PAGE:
Occasionally we can experience what looks like some pretty substantial pasture damage with high high stock density grazing in wet conditions, but first looks aren’t always what they appear to be. Each picture tells a little bit about the results.
Here is the scenario, the pivot passed over this paddock in the night just before the cattle were put on the morning of July 27. On July 27 it rained 1.15″ which is well over our usual total for the month (.86″). There are 943 beef animals in the herd including 388 cows, 376 calves, and 178 bred heifers. they are on 6 acres. That puts the stock density at about 120,000 lbs liveweight/acre on a 24-hour move.
This picture gives an idea of the spatial density of the cattle.
Here’s another shot. The field almost looks like it was disked! That is the impact of 120,000 lbs/acre stock density on a wet pasture.
Below you can see what it looked like just a couple hours later after the sun had shone on the ground a little bit. It does look like a tilled field. One side note here, there were thousands of dead voles on this paddock and the ravens & magpies had a picnic.
Two weeks later and the trampled paddock is already recovering. Remember this is the same line we were looking at that looked like it had been fully disked on the right hand side.
Below is the pasture again, just prior to being grazed 60 days later on September 28. The fence is in exactly the same position it had been in the first photos in this series. Note that there is no visible difference in the standing crop when you look across it like this. Yes, there was a little more open soil when you looked straight down into it. All of the surface litter had been trampled into the soil during the July 27 grazing event.
Here is the post-grazing line comparing the two sides. In the late September grazing cycle, the trampled (left side) paddock yielded 81 AUD/acre while the non-trampled (right side) paddock yielded 80 AUD/acre.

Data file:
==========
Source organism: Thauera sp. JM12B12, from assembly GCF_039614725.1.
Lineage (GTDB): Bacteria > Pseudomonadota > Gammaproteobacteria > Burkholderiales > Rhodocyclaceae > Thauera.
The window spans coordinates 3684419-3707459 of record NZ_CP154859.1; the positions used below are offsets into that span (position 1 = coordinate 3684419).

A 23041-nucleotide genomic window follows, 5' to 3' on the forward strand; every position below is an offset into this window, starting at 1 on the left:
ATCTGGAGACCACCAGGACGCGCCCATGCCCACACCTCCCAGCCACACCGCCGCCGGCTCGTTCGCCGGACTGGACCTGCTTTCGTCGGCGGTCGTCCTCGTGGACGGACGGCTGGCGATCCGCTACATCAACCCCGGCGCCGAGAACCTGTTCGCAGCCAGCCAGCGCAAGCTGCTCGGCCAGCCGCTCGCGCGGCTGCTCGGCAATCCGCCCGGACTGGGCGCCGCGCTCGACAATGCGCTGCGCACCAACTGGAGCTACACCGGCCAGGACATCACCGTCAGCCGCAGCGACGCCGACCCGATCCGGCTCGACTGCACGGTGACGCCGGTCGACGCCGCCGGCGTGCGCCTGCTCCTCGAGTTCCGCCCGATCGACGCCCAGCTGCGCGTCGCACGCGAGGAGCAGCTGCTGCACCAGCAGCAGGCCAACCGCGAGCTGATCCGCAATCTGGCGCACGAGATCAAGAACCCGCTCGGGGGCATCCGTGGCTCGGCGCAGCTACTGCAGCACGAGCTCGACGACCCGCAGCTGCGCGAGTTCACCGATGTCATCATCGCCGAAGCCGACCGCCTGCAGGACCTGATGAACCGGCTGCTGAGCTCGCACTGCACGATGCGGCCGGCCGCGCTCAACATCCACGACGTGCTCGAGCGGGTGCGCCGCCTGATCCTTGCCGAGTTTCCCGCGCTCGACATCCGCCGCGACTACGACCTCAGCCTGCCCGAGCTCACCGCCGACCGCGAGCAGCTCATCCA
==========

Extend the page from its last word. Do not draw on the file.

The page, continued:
It had looked like a mess, but the bottom line is when the paddock was grazed again 60 days later, there was basically no difference between the ‘damaged’ pasture and the ones to either side. All three yielded right around 80 AUD/acre.
This last shot pulls in the strip that had been grazed on July 26 (at the far left), the paddock ‘damaged’ on July 27, and the July 28 paddock. While the graze line on the right side is barely visible, there is no sign of a differential effect on the left side at all.
One more time with before:
And after recovery:
Bottom line, don’t panic if the cattle muck up a pasture. Just get them off right away and continue with the movement across the pastures. Nature will heal itself pretty quickly when water is in the equation.
What is the general and specific soil classification of this pasture?
Jim, this is classified as Pahsimeroi gravelly loam. The response on a heavy clay soil would likely be different. When we were in MO, we had experiences similar to this on silty clay loam and silt loam soils. The negative results were only slightly longer lasting if we moved the cattle to a new paddock immediately following the pugging event. If cattle were left for several days on the same ground, the the negative effect could last a couple of years. It isn’t the first hoof that hits the wet ground that does the damage. It is the 20th, the 50th, the 100th….
How mature is the forage stand? What I think that I’ve seen is mature stands with good root mass recover well while new seedings haven’t rebuild soil structure and put down enough roots to prevent damage.
Great job of taking pictures, worth more than a thousand words.
This was seeded before we came to the ranch. It is my understanding it was seeded to orchardgrass, meadow brome, and alfalfa in 1997. We added red, white, & alsike clover in 2006. All other grasses are volunteer.
Even though you did not realize a difference in production between impact levels that grazing season, I would be really interested to see over the next couple years if that one paddock out performs or under performs the other paddocks. And then to couple that, what would be the optimal interval for “hoof-tilling” a paddock for best returns if production increases over time.
Will be a very interesting experiment to watch over time!
We will monitor it. That is what we do.
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